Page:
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Cut It Out… Or Be Cut Off

There were two common expressions the parents of teenagers in my neighbors used while trying to discipline unruly kids. The first was “knock it off,” but my dad often said, “cut it out.” When your father is a former defensive end and tight end in college, you do exactly what he says. One Old Testament prophet and Jesus make similar points in the passages below:

Behold, the Lord’s hand is not shortened at all, that it cannot save, nor His ear dull with deafness, that it cannot hear. But your iniquities have made a separation between you and your God, and your sins have hidden His face from you, so that He will not hear. For your hands are defiled with blood and your fingers with iniquity; your lips have spoken lies, your tongue mutters wickedness. None sues or calls in righteousness [but for the sake of doing injury to others—to take some undue advantage]; no one goes to law honestly and pleads [his case] in truth; they trust in emptiness, worthlessness and futility, and speaking lies! They conceive mischief and bring forth evil! – Isaiah 59:1-4

I came face to face with this expression during the summer before my senior year of college. While playing sand volleyball with my good friend Eddy, I broke my ankle. Instead of enjoying my final month of summer, I was bed-ridden for two weeks. While lying in bed, I heard the Holy Spirit whisper “cut if out or be cut off”. Like the Laodiceans in Revelation 3:15-16, I had become a lukewarm Christian.

 I am the True Vine, and My Father is the Vinedresser. Any branch in Me that does not bear fruit [that stops bearing] He cuts away (trims off, takes away); and He cleanses and repeatedly prunes every branch that continues to bear fruit, to make it bear more and richer and more excellent fruit. You are cleansed and pruned already, because of the word which I have given you [the teachings I have discussed with you]. Dwell in Me, and I will dwell in you. [Live in Me, and I will live in you.] Just as no branch can bear fruit of itself without abiding in (being vitally united to) the vine, neither can you bear fruit unless you abide in Me. I am the Vine; you are the branches. Whoever lives in Me and I in him bears much (abundant) fruit. However, apart from Me [cut off from vital union with Me] you can do nothing, John 15:1-5.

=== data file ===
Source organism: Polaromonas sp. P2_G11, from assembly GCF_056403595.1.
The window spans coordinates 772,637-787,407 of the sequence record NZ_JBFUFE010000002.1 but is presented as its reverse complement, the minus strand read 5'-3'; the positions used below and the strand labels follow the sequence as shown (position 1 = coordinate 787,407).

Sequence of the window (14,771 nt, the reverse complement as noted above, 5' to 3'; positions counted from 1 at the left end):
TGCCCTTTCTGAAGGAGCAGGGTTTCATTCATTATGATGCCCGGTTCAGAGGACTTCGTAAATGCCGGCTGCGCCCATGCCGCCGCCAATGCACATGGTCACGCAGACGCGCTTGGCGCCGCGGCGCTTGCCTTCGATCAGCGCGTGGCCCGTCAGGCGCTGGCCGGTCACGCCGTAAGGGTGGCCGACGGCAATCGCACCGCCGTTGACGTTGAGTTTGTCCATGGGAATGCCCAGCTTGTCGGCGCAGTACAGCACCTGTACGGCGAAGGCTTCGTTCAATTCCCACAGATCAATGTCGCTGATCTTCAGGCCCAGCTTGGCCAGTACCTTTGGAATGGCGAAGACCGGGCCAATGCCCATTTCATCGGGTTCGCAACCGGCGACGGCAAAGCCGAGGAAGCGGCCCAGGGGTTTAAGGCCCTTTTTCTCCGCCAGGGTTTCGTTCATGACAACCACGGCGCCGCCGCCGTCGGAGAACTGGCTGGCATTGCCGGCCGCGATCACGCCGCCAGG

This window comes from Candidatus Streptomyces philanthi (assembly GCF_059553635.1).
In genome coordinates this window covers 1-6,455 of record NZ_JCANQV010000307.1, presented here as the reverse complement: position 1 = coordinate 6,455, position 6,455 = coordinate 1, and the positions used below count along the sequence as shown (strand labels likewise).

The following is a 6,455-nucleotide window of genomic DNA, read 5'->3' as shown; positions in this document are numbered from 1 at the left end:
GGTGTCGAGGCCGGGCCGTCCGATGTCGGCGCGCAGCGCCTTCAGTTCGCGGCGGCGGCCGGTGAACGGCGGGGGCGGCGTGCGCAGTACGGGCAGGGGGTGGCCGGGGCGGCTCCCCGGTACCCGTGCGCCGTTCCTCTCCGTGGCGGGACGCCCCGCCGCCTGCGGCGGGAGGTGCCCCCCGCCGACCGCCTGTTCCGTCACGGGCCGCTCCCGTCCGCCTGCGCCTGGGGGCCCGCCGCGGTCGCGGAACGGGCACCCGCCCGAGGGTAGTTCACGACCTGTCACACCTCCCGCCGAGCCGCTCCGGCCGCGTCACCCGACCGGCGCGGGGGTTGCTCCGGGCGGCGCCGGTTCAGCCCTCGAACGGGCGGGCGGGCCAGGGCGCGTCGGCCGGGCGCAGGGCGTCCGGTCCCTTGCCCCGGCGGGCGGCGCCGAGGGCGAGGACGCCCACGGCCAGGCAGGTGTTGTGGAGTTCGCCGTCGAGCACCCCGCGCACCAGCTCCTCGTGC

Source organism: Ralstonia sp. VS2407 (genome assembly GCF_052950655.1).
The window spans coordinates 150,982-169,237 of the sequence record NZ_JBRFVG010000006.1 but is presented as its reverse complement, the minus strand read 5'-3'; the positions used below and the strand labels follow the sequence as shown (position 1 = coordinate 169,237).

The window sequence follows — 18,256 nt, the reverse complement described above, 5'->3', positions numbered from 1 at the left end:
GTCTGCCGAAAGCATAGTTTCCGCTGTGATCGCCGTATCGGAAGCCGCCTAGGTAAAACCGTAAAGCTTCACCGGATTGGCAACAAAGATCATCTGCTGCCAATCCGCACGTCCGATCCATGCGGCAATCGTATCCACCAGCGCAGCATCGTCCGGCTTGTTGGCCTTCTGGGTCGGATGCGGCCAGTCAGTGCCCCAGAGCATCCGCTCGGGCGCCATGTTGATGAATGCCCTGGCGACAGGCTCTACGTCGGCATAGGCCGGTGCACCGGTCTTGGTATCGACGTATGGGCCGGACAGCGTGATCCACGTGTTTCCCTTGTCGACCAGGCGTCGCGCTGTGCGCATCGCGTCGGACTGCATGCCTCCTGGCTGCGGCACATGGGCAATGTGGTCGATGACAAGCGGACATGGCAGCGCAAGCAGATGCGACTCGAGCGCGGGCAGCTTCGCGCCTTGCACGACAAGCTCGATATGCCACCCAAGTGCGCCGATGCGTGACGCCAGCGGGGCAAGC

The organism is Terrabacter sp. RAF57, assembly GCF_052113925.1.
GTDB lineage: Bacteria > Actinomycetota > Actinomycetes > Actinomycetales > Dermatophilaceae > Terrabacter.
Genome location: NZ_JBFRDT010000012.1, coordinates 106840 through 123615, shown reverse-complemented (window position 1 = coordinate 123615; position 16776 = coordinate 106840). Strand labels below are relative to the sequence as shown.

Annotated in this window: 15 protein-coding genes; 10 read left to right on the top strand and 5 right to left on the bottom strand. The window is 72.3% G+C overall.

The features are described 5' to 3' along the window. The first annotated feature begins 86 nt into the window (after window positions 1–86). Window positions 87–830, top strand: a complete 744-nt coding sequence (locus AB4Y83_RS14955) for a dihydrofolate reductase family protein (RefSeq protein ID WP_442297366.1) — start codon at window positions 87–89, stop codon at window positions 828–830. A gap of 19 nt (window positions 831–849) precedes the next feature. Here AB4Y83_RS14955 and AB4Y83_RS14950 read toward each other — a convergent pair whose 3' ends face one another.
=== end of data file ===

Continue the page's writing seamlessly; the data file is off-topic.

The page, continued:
In the days that followed, I had come to a crossroads of faith. This was God’s way of saying, “make Jesus Lord of your life, Romans 10:9-11, or live for yourself.” At college I was a strong Christian, but at home in Cleveland I was chasing after earthly pleasures. August of 1991 altered my prodigal journey as I came to my spiritual senses to return home for good by beginning to cut out my former way of life, Colossians 3:5-9. May my personal journey inspire you to go all in by making Jesus Lord and Savior.

by Jay Mankus

Salvation is due to our God

The word salvation began being used in the late 1100s and early 1200s. This comes from the Old Latin term salvātiōn. Salvātiō in Latin is the equivalent of salvatus, which is the past participle where English derives the meaning to save. According to a first century physician, the apostles of Jesus, some of whom were former disciples of Jesus, came to the conclusion that true salvation is only found in Jesus.

This [Jesus] is the Stone which was despised and rejected by you, the builders, but which has become the Head of the corner [the Cornerstone]. 12 And there is salvation in and through no one else, for there is no other name under heaven given among men by and in which we must be saved, Acts 4:11-12.

Following the fall of Adam and Eve in the Garden of Eden, God pressed the reset button in Genesis 12:1-3. Abram soon became known as Father Abraham, sowing the seeds for God’s chosen nation. Moses was selected by God to lead Israel out of slavery in Egypt and into a promised land. Yet, God needed to set up a temporary solution to cope with the human flesh and sinful nature detailed in Leviticus.

In loud voice they cried, saying, [Our] salvation is due to our God, Who is seated on the throne, and to the Lamb [to Them we owe our deliverance]! – Revelation 7:10

A priesthood was developed to atone for the sins of mankind until a second Adam was sent in the form of God’s one and only son, John 3:16-17. The apostles recognized this individual as the Messiah formerly a Jewish carpenter from Nazareth. While Peter thought Jesus would become an earthly king, Jesus’ death on a cross and his subsequent resurrection was necessary to complete the spiritual process known as salvation thanks be to God.

by Jay Mankus

Coming Out of the Closet to Show Others the Way

In the past century, liberals and progressives have taken symbols and terms from the Bible. Rather than highlight the biblical context of being happy and the Old Testament symbolism of a rainbow, new meanings have been ascribed. Perhaps, it’s time to flip the script by coming out of the preverbal closet to honor the words of Jesus in his Sermon on the Mount.

You are the salt of the earth, but if salt has lost its taste (its strength, its quality), how can its saltness be restored? It is not good for anything any longer but to be thrown out and trodden underfoot by men. 14 You are the light of the world. A city set on a hill cannot be hidden, Matthew 5:13-14.

When I turn on cable news or search the internet for what’s going on in the world, headlines seem to be turning darker and darker every day. If there was ever a time for the Christian Church to be a City on a Hill and the Light of the World, now is the time. If God is love, sirens of love should be blaring throughout places of worship to show others living in darkness the Way of Jesus.

Nor do men light a lamp and put it under a peck measure, but on a lampstand, and it gives light to all in the house. 16 Let your light so shine before men that they may see your [z]moral excellence and your praiseworthy, noble, and good deeds and [aa]recognize and honor and praise and glorify your Father Who is in heaven, Matthew 5:15-16.